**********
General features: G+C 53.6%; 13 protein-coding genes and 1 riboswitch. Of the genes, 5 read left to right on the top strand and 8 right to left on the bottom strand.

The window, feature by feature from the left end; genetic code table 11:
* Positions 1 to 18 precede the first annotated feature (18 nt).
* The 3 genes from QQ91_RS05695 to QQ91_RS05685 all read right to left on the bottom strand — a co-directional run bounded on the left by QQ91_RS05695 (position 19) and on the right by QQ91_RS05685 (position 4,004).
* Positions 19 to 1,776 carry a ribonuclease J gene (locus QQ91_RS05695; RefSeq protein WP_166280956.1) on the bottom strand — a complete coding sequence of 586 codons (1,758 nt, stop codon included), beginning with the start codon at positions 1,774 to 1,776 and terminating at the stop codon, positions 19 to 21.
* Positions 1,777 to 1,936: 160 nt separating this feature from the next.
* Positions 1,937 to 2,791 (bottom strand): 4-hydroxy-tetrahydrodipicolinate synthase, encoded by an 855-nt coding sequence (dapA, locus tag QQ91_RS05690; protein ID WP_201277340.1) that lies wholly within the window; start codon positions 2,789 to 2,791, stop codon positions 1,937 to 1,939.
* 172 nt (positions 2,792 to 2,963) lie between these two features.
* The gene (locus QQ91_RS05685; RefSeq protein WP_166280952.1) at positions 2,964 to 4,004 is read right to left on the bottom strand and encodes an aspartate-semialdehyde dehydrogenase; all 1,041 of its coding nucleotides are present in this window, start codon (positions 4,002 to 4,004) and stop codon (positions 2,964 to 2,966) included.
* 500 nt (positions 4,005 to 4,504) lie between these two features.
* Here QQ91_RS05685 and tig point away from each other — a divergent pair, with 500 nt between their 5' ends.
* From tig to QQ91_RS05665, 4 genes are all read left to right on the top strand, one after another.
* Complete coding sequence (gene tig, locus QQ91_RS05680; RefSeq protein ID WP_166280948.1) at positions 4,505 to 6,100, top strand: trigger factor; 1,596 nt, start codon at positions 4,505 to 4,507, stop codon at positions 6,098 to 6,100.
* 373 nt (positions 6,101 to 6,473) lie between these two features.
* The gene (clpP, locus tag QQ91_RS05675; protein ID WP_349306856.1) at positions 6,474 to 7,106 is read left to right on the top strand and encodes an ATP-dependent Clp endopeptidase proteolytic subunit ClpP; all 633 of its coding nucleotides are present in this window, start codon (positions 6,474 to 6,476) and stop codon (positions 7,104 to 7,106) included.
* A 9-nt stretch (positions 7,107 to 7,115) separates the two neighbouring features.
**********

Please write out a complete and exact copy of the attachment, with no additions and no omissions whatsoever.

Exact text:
General features: G+C 53.6%; 13 protein-coding genes and 1 riboswitch. Of the genes, 5 read left to right on the top strand and 8 right to left on the bottom strand.

The window, feature by feature from the left end; genetic code table 11:
* Positions 1 to 18 precede the first annotated feature (18 nt).
* The 3 genes from QQ91_RS05695 to QQ91_RS05685 all read right to left on the bottom strand — a co-directional run bounded on the left by QQ91_RS05695 (position 19) and on the right by QQ91_RS05685 (position 4,004).
* Positions 19 to 1,776 carry a ribonuclease J gene (locus QQ91_RS05695; RefSeq protein WP_166280956.1) on the bottom strand — a complete coding sequence of 586 codons (1,758 nt, stop codon included), beginning with the start codon at positions 1,774 to 1,776 and terminating at the stop codon, positions 19 to 21.
* Positions 1,777 to 1,936: 160 nt separating this feature from the next.
* Positions 1,937 to 2,791 (bottom strand): 4-hydroxy-tetrahydrodipicolinate synthase, encoded by an 855-nt coding sequence (dapA, locus tag QQ91_RS05690; protein ID WP_201277340.1) that lies wholly within the window; start codon positions 2,789 to 2,791, stop codon positions 1,937 to 1,939.
* 172 nt (positions 2,792 to 2,963) lie between these two features.
* The gene (locus QQ91_RS05685; RefSeq protein WP_166280952.1) at positions 2,964 to 4,004 is read right to left on the bottom strand and encodes an aspartate-semialdehyde dehydrogenase; all 1,041 of its coding nucleotides are present in this window, start codon (positions 4,002 to 4,004) and stop codon (positions 2,964 to 2,966) included.
* 500 nt (positions 4,005 to 4,504) lie between these two features.
* Here QQ91_RS05685 and tig point away from each other — a divergent pair, with 500 nt between their 5' ends.
* From tig to QQ91_RS05665, 4 genes are all read left to right on the top strand, one after another.
* Complete coding sequence (gene tig, locus QQ91_RS05680; RefSeq protein ID WP_166280948.1) at positions 4,505 to 6,100, top strand: trigger factor; 1,596 nt, start codon at positions 4,505 to 4,507, stop codon at positions 6,098 to 6,100.
* 373 nt (positions 6,101 to 6,473) lie between these two features.
* The gene (clpP, locus tag QQ91_RS05675; protein ID WP_349306856.1) at positions 6,474 to 7,106 is read left to right on the top strand and encodes an ATP-dependent Clp endopeptidase proteolytic subunit ClpP; all 633 of its coding nucleotides are present in this window, start codon (positions 6,474 to 6,476) and stop codon (positions 7,104 to 7,106) included.
* A 9-nt stretch (positions 7,107 to 7,115) separates the two neighbouring features.